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Why do some states have total solar eclipses and others don't?
Question Date: 2017-08-25
Answer 1:

A total solar eclipse takes place when the moon comes between the sun and Earth, and castes its umbra, the innermost and darkest part of its shadow, on Earth completely blocking the sun's light from view. The sun is about 400 times larger than the moon but also about 400 times farther away, so it appears the same size as the moon. So since Earth is about 3.7 times wider than the moon and the shadow created by the moon is conical in shape, narrowing at Earth, only a narrow path across Earth's surface will experience a total eclipse. In fact, if the darkest part of the moon's shadow ended before reaching the distance to Earth's surface, we would not experience a total eclipse at all. It would be an annular eclipse, where a bright ring of the sun would be visible around the moon's shadow. This is called the antumbra, beyond the umbra.

Answer 2:

The eclipse happens because the moon casts a shadow on the earth. The moon is also smaller than the earth, so the shadow of the moon can't cover the whole earth. On top of that, the size of the moon in the sky is only slightly larger than the size of the sun in the sky, which means that the area that is in total shadow (i.e. total eclipse) is much smaller even than the size of the moon. Combine all of these things together, and the path of totality is only a couple of hundred kilometers across.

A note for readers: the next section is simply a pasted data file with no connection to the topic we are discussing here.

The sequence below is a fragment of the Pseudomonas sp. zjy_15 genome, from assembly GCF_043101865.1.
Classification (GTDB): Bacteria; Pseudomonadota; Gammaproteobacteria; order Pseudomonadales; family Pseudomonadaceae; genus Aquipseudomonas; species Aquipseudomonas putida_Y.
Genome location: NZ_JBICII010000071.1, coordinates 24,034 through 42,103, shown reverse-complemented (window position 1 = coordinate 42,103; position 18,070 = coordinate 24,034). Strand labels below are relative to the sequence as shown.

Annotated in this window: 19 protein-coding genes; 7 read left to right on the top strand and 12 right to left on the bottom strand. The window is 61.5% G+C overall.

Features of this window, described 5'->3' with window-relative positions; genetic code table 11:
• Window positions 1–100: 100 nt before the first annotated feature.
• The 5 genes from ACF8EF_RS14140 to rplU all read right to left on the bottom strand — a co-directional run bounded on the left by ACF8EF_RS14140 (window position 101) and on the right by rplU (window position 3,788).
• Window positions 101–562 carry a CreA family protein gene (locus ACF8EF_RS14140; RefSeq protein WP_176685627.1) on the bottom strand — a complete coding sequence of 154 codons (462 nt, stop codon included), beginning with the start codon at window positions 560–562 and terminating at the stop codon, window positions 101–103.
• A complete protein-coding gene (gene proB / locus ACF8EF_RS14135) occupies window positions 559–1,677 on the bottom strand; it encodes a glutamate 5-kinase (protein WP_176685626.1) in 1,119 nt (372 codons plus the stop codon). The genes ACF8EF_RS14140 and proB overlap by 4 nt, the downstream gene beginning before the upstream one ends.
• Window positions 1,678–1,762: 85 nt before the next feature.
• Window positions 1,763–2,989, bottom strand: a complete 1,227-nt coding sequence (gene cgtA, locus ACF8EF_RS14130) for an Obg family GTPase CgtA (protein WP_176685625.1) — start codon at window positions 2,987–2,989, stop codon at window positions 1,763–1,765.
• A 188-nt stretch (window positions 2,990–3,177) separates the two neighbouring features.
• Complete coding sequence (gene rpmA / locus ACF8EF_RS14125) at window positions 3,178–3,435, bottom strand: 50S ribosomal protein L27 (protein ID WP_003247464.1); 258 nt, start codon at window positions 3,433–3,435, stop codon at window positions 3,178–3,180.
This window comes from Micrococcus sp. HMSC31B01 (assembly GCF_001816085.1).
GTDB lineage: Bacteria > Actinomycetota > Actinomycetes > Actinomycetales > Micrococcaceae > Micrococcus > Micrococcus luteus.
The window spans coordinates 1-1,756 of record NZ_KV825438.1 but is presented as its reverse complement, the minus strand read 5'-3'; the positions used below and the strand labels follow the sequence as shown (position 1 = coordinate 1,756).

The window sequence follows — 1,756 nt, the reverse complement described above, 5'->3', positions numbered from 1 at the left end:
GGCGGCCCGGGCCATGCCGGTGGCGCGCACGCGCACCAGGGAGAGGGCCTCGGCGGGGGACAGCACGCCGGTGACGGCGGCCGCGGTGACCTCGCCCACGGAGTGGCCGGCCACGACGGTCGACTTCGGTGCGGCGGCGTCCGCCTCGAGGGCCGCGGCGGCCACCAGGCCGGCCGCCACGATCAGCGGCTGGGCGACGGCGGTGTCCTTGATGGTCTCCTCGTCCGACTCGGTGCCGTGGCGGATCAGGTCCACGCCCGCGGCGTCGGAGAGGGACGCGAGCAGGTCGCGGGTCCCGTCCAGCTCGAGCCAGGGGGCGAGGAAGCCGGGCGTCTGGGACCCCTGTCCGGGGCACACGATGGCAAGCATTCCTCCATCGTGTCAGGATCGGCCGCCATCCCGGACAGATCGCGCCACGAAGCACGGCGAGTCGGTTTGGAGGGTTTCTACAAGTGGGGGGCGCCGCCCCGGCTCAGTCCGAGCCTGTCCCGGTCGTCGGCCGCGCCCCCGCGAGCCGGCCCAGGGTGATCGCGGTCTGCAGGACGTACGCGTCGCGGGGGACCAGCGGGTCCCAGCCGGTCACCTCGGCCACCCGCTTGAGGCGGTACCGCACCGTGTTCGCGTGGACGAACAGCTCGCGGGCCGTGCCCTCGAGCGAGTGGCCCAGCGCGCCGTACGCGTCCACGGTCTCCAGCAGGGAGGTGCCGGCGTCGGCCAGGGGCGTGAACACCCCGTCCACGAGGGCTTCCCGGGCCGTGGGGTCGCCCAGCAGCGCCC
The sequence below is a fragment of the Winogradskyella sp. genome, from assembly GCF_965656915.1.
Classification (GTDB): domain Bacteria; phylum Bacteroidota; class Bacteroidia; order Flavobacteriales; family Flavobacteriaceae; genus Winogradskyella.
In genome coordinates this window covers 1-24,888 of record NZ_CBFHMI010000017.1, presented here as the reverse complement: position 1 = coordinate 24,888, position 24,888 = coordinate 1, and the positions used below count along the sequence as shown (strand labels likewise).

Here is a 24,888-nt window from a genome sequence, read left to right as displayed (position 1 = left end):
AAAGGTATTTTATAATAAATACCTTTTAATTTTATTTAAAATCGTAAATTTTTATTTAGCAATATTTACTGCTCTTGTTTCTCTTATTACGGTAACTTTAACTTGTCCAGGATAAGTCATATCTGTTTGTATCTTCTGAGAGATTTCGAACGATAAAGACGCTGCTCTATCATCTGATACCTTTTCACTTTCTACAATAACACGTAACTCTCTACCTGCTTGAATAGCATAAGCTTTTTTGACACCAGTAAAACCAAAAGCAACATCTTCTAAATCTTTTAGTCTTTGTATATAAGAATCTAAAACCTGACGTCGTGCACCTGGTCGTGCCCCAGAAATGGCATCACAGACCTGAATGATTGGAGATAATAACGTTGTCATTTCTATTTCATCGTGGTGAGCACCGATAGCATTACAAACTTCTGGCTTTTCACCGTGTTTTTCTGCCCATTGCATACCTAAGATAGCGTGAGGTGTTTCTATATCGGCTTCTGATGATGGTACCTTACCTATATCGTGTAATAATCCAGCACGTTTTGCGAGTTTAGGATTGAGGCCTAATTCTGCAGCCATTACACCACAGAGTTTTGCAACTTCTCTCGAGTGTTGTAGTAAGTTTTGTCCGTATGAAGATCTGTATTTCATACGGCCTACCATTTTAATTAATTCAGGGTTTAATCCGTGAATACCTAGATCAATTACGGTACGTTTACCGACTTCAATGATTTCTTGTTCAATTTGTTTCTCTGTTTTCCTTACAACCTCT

If you want to see how this works, try doing experiments using a light bulb (the sun), any round, opaque object like a tennis ball or something (the moon), and a globe or map of the earth.

Answer 3:

It's pretty rare for the sun and moon to line up with the earth, and so when you're too far to the north or south of the total eclipse, the sun and moon aren't totally lined up.

Answer 4:

A solar eclipse will only happen when the sun moon and Earth are in line. It happens when the moon blocks the light from the sun. There are some facts that make such event rare: Earth is orbiting around Sun, the moon is also orbiting around the earth (both orbitals are elliptical), and the earth is rotating around its tilted axis.

To have the total solar eclipse, the moon must be close enough to Earth such that the moon appears larger or equal to the apparent size of Sun during the eclipse. Also only those in the umbra (the shadow because of the moon blocking the light from the sun) on Earth can access the total solar eclipse. Since the sun is much larger than the moon, the region on Earth in the umbra is very small. That is why only some states will have the total eclipse while the others not.

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